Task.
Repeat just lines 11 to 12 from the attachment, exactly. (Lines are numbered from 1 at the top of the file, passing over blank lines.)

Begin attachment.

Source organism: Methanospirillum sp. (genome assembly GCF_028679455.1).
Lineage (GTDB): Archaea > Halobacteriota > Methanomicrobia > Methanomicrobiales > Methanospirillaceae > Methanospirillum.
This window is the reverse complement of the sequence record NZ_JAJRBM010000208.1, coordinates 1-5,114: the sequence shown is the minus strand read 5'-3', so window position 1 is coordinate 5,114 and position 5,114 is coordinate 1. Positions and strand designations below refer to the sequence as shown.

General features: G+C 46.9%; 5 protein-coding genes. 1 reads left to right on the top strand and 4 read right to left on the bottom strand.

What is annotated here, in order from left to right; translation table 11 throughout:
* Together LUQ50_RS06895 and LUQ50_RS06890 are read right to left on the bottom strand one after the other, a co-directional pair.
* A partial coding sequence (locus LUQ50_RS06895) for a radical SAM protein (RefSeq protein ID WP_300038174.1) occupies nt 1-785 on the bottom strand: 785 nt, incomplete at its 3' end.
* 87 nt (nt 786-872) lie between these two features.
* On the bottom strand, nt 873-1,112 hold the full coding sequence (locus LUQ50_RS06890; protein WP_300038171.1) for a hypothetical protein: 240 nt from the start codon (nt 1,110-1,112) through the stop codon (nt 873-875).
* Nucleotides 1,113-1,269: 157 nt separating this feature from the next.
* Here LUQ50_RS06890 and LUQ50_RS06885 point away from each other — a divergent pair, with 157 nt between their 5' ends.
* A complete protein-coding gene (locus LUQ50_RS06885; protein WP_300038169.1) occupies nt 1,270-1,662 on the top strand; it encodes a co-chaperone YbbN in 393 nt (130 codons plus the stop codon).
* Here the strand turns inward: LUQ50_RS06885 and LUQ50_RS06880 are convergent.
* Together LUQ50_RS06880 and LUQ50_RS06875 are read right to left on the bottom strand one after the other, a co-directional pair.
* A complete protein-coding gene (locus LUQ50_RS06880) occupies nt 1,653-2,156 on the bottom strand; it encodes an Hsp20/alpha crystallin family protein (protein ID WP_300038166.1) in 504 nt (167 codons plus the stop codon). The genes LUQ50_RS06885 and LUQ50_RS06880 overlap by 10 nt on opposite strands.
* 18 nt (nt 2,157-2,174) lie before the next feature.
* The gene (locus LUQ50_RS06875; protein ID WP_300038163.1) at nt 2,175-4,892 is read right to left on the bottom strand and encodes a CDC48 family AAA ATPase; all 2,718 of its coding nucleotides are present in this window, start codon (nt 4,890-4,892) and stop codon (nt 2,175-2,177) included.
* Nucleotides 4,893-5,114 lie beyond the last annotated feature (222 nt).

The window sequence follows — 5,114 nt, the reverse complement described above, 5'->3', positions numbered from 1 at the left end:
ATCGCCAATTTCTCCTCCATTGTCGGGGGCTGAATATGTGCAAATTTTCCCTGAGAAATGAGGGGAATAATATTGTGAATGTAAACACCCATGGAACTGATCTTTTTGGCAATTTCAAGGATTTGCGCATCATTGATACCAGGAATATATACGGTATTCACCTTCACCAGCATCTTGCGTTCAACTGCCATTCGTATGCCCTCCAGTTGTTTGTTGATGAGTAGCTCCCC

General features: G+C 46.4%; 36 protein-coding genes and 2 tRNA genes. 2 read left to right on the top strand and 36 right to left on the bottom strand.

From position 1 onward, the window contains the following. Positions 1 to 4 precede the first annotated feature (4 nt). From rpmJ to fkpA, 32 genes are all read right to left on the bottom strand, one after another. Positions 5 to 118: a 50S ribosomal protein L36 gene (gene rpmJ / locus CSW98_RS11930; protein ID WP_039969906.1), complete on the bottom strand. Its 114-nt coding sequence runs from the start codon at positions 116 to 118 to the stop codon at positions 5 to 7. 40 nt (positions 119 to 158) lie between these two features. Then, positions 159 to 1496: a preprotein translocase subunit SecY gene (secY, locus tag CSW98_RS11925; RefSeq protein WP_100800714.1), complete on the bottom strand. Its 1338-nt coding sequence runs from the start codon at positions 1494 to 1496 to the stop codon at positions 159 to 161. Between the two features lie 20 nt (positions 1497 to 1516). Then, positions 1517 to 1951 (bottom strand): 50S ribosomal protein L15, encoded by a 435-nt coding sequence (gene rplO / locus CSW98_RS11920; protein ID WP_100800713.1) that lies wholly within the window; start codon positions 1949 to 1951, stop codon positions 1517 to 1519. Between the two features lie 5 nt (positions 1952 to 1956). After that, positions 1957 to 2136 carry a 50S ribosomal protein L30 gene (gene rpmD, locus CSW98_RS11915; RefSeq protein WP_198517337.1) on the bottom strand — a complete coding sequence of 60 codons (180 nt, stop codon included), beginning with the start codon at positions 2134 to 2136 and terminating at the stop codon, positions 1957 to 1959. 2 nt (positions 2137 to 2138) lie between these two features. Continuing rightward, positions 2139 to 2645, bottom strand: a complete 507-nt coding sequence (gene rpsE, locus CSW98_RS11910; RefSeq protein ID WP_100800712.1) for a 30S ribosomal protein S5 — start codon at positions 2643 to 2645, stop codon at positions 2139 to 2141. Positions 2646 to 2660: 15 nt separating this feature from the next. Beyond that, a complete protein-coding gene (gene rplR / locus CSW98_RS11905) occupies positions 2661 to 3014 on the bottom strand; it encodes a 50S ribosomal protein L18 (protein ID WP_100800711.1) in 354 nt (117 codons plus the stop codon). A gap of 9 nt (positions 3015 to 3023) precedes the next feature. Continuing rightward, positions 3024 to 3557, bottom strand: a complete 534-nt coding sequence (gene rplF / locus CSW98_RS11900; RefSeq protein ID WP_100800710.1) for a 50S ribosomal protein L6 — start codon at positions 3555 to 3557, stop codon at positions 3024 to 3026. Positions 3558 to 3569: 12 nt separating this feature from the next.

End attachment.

* Here LUQ50_RS06890 and LUQ50_RS06885 point away from each other — a divergent pair, with 157 nt between their 5' ends.
* A complete protein-coding gene (locus LUQ50_RS06885; protein WP_300038169.1) occupies nt 1,270-1,662 on the top strand; it encodes a co-chaperone YbbN in 393 nt (130 codons plus the stop codon).